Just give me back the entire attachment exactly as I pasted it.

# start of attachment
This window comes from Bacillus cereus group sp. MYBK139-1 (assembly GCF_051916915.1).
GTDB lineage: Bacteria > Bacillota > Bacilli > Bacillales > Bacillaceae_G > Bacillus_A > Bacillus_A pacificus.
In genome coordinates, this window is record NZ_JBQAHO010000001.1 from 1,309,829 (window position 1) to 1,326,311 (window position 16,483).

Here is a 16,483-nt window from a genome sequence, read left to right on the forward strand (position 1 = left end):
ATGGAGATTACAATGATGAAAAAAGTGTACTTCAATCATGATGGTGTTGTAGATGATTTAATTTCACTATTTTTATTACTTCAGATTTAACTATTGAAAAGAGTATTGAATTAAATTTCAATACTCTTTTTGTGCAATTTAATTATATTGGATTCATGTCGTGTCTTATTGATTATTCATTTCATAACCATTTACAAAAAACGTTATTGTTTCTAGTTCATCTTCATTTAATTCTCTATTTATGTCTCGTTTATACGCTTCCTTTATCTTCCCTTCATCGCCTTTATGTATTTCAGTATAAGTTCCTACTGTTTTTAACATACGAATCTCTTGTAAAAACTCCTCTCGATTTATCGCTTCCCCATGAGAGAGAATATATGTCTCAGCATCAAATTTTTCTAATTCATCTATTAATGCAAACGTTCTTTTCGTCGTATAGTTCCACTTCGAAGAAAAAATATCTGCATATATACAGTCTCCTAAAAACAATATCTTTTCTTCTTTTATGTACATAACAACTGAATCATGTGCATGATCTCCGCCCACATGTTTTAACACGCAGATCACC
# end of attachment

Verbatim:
This window comes from Bacillus cereus group sp. MYBK139-1 (assembly GCF_051916915.1).
GTDB lineage: Bacteria > Bacillota > Bacilli > Bacillales > Bacillaceae_G > Bacillus_A > Bacillus_A pacificus.
In genome coordinates, this window is record NZ_JBQAHO010000001.1 from 1,309,829 (window position 1) to 1,326,311 (window position 16,483).

Here is a 16,483-nt window from a genome sequence, read left to right on the forward strand (position 1 = left end):
ATGGAGATTACAATGATGAAAAAAGTGTACTTCAATCATGATGGTGTTGTAGATGATTTAATTTCACTATTTTTATTACTTCAGATTTAACTATTGAAAAGAGTATTGAATTAAATTTCAATACTCTTTTTGTGCAATTTAATTATATTGGATTCATGTCGTGTCTTATTGATTATTCATTTCATAACCATTTACAAAAAACGTTATTGTTTCTAGTTCATCTTCATTTAATTCTCTATTTATGTCTCGTTTATACGCTTCCTTTATCTTCCCTTCATCGCCTTTATGTATTTCAGTATAAGTTCCTACTGTTTTTAACATACGAATCTCTTGTAAAAACTCCTCTCGATTTATCGCTTCCCCATGAGAGAGAATATATGTCTCAGCATCAAATTTTTCTAATTCATCTATTAATGCAAACGTTCTTTTCGTCGTATAGTTCCACTTCGAAGAAAAAATATCTGCATATATACAGTCTCCTAAAAACAATATCTTTTCTTCTTTTATGTACATAACAACTGAATCATGTGCATGATCTCCGCCCACATGTTTTAACACGCAGATCACC